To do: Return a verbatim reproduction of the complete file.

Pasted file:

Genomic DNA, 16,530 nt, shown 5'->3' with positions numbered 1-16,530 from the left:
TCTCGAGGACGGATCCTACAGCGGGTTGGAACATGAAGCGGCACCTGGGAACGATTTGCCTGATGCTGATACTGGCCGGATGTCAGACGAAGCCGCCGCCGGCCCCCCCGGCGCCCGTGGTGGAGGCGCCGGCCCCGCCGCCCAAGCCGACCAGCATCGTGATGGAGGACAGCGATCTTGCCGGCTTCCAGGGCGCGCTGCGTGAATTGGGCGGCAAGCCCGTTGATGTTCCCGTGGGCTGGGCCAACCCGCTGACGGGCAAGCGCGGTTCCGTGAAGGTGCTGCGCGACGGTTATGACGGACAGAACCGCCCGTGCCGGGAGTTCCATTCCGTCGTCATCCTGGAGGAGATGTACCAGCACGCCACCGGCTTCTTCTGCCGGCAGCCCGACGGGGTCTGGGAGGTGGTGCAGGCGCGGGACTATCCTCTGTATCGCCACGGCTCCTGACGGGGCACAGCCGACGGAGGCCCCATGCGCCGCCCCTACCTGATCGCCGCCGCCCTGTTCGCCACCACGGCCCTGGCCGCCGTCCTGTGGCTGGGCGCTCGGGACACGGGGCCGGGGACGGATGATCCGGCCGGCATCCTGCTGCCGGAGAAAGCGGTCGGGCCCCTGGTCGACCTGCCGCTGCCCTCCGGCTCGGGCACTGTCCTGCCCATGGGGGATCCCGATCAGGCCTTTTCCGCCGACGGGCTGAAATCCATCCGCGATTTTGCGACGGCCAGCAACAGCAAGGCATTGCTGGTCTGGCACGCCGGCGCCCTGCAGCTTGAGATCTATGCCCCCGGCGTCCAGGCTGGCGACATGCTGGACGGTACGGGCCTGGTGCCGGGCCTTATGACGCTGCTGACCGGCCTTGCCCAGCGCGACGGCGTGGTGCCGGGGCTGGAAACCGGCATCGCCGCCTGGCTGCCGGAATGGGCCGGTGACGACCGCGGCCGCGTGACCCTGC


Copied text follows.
Genomic DNA, 16,530 nt, shown 5'->3' with positions numbered 1-16,530 from the left:
TCTCGAGGACGGATCCTACAGCGGGTTGGAACATGAAGCGGCACCTGGGAACGATTTGCCTGATGCTGATACTGGCCGGATGTCAGACGAAGCCGCCGCCGGCCCCCCCGGCGCCCGTGGTGGAGGCGCCGGCCCCGCCGCCCAAGCCGACCAGCATCGTGATGGAGGACAGCGATCTTGCCGGCTTCCAGGGCGCGCTGCGTGAATTGGGCGGCAAGCCCGTTGATGTTCCCGTGGGCTGGGCCAACCCGCTGACGGGCAAGCGCGGTTCCGTGAAGGTGCTGCGCGACGGTTATGACGGACAGAACCGCCCGTGCCGGGAGTTCCATTCCGTCGTCATCCTGGAGGAGATGTACCAGCACGCCACCGGCTTCTTCTGCCGGCAGCCCGACGGGGTCTGGGAGGTGGTGCAGGCGCGGGACTATCCTCTGTATCGCCACGGCTCCTGACGGGGCACAGCCGACGGAGGCCCCATGCGCCGCCCCTACCTGATCGCCGCCGCCCTGTTCGCCACCACGGCCCTGGCCGCCGTCCTGTGGCTGGGCGCTCGGGACACGGGGCCGGGGACGGATGATCCGGCCGGCATCCTGCTGCCGGAGAAAGCGGTCGGGCCCCTGGTCGACCTGCCGCTGCCCTCCGGCTCGGGCACTGTCCTGCCCATGGGGGATCCCGATCAGGCCTTTTCCGCCGACGGGCTGAAATCCATCCGCGATTTTGCGACGGCCAGCAACAGCAAGGCATTGCTGGTCTGGCACGCCGGCGCCCTGCAGCTTGAGATCTATGCCCCCGGCGTCCAGGCTGGCGACATGCTGGACGGTACGGGCCTGGTGCCGGGCCTTATGACGCTGCTGACCGGCCTTGCCCAGCGCGACGGCGTGGTGCCGGGGCTGGAAACCGGCATCGCCGCCTGGCTGCCGGAATGGGCCGGTGACGACCGCGGCCGCGTGACCCTGC